The Supreme Court of the United States, in construing a similar statute of the State of Texas, said: “It is true there is no statute of Texas specially authorizing a suit against a nonresident to enforce an equitable lien for purchase money, but article 1230 of the Code of Texas, hereinafter cited, contains a general provision *20for the institution of suits against absent and nonresident defendants, and lays down a method of procedure applicable to all such ca'ses. Obviously this article has no application to suits in personam * * *. The article must then be restricted to actions in rem; but to what class of actions, since none is mentioned specially in the article? We are bound to give it some effect. We cannot treat it as wholly nugatory, . and as it is impossible to say that it contemplates a procedure in one class of cases and not in another, we think the only reasonable construction is to hold that it applies to all cases where, under recognized principles of law, suits may be instituted against nonresident defendants.” Roller v. Holly et al., 176 U.S. 398, 20 S.Ct. 410, 412, 44 L.Ed. 520.
The essential facts alleged in the petition are as follows: The relator had leased certain real estate in Clovis, Curry County, New Mexico, on which is situated a building suitable for use as a department store. (Each reference to plaintiff means plaintiff below.) Relator proposed to transfer his lease to plaintiff for a bonus of $500, which offer plaintiff accepted. The relator stated he did not have in his possession a copy of the lease, but would sublease the property to plaintiff upon the same terms •as those upon which he (relator) held the property.
The lease from the owner of the property to relator provided for the payment of a rental of $200 per month for. the first five years and $250 per month for the second five years, and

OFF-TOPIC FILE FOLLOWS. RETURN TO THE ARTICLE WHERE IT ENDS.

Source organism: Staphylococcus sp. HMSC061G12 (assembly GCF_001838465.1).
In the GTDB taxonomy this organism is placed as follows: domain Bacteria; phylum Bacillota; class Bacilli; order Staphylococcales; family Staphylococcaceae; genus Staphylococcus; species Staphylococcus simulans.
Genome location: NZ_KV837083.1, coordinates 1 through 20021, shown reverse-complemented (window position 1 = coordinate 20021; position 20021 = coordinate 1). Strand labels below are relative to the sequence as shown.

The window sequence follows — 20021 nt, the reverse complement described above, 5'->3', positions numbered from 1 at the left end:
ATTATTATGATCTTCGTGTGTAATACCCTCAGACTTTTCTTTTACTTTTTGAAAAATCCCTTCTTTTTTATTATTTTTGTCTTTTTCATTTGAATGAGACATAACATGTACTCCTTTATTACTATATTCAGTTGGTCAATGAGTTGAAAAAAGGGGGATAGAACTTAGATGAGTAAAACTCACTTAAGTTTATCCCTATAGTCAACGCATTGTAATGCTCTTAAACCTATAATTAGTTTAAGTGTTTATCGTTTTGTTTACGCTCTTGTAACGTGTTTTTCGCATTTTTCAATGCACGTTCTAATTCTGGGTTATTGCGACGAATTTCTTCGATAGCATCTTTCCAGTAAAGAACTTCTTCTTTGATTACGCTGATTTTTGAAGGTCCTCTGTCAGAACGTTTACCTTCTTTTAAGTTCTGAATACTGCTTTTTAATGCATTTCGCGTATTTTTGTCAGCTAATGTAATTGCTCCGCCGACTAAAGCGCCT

“The party of the second part agrees to install at his own expense before September 1, 1938, a new modern store front complete, said store front shall become a part of the building and shall become the property of the party of the first part at the termination of this lease. * * *
“At the expiration of the term of this lease, the party of the second part shall have an option to extend this lease for an additional period of five years at a rental equal to the best bona fide offer of rental received at such time for such period by the party of the first part, it being the intention that the party of the second part shall have the right of refusal of a lease for such additional period of five years.
“This lease may at the option of the party of the second part be assigned by him or the premises may be sublet by him provided however that no sub-lease shall be made unless the same covers the entire premises.”
Relator falsely represented to plaintiff that his lease from the owner provided 'for the payment of $300 per month rental for the first five years and $350 per month for the second five years; and did not advise him that a provision was made in the lease for a further term after the expiration of ten years. .
The sub-lease which relator prepared and which plaintiff accepted, provided., for the *21payment of $300 per month for the .first five years and $350 per month for the sec-^ ond five years,'and made no provision for a longer term, following relator’s false representations regarding the terms of his lease.
It is charged that through the false representations and fraud of relator, the plaintiff was induced to accept the sub-lease as prepared by relator. Before the plaintiff knew of the fraud practiced upon it by relator, it had spent a large sum of money in building a new front to the building, as required by the terms of the original and sub-lease, and had installed a department store in the building at an investment of $50,000.